The Interview - Part One

With regret.. Sir Alan.. you’re fired

15 minute read


I can’t watch The Apprentice on TV any more. This week they did the ‘interviews’, where each contestant (for they surely cannot be considered job applicants given the game-show styling of this series) is questioned by a succession of Alan Sugar’s smirking self-made self-satisfied buddies. It’s not that I object to putting the remaining goofy wannabes through a bit of discomfort - I mean you have to question whether the defining profile of the ideal candidate would really include a desire to engage in a protracted assessment centre on public television - it’s that they’re clearly not interviews. The show bares no relation to any business world or recruitment process I have ever seen or heard of. And that insults my intelligence, which is why I can’t watch it. Call the show ‘Cheap Laughs At the Expense Of Some Over-Confident Ineffectual Tossers’ and I might reconsider. But The Apprentice it ain’t.

I only started watching the show (after perversely enjoying the US version with Donald Trump) because I have a sentimental regard for Alan Sugar. My first ever paid software job was an entrepreneurial foray on the Amstrad PCW512, writing a stock control system for a local plumbing firm. I got a verbal spec, borrowed the computer (no build/deploy issues when you write directly onto the production kit), taught myself CP/M and Mallard BASIC, wrote the software and ported the legacy data (which was stored in word processor documents in a highly irregular format) all in two weeks. I even added a few features that weren’t in the spec, such as a ‘total on-hand stock value’ report, which became more important than the requested ones. I got twenty pounds for doing it (and contrary to my grandmother’s favourite expression, this wasn’t in the days when twenty pounds was a lot of money..). Thus, some might say, the precedent for a the rest of my career was set. But back to those interviews..

I was a freelancer for quite some time so I’ve interviewed, and been interviewed, many times in my career. The other day I unearthed a set of interview questions from the early nineties I wrote to screen candidates on emerging web technologies. I’ve got three sets of recent questions on my desktop right now. My plan had been to summarise these into some sort of essay but the Apprentice debacle made me think to create two, hopefully more useful, posts - one on the art of running an effective interview and another on how to succeed in one.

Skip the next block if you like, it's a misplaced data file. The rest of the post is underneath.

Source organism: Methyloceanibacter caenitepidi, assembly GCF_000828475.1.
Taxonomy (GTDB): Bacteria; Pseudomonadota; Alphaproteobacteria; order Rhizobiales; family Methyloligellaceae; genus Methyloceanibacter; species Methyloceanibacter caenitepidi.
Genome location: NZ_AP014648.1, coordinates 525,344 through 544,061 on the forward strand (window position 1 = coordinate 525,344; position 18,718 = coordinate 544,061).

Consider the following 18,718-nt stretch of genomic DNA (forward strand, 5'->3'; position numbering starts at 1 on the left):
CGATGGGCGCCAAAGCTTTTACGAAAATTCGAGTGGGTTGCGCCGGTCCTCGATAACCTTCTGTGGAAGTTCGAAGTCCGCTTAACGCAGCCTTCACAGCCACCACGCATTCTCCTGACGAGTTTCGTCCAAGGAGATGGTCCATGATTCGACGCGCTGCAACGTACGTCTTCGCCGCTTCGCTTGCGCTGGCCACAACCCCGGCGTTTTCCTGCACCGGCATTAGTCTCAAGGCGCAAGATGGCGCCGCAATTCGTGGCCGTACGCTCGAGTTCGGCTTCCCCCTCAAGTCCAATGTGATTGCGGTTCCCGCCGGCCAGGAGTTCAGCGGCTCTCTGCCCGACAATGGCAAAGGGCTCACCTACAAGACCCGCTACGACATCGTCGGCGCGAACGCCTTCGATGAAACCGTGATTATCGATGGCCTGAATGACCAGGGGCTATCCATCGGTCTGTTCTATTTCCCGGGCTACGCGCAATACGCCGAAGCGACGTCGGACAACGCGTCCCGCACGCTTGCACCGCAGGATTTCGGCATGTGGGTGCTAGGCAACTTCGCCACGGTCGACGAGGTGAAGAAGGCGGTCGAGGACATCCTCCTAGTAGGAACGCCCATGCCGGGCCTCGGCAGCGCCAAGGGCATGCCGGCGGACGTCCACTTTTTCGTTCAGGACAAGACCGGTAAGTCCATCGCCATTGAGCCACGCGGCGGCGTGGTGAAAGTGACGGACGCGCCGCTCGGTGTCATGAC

The Technical Interview

I can’t remember where I heard this but it’s so true it’s worth repeating: if you were tasked by the CEO to deliver a massively-complex new system with such strategic importance that it would annihilate the competition, save the company from extinction and win you eternal adulation, but you only had eight weeks to do it, what would you ask for first?

Most people don’t say “the latest IDE” or even “a quiet place to work”, despite the fact that they would be potentially important considerations. What people say is “OK.. I’ll give it a shot.. but I need Fred, Jimmie, Cecile and Brian”. Deep down, even the geekiest geek knows, it ain’t what you do, or even how you do it, that gives you the best chance of success - it’s who you do it with.

And that’s what the interview process should give you. Not people like you. Not even people you like (although if you don’t like the people that make your team effective, I would suggest a holiday and some light therapy). And determining that in what amounts to no more than a couple of hours is a very tall order indeed.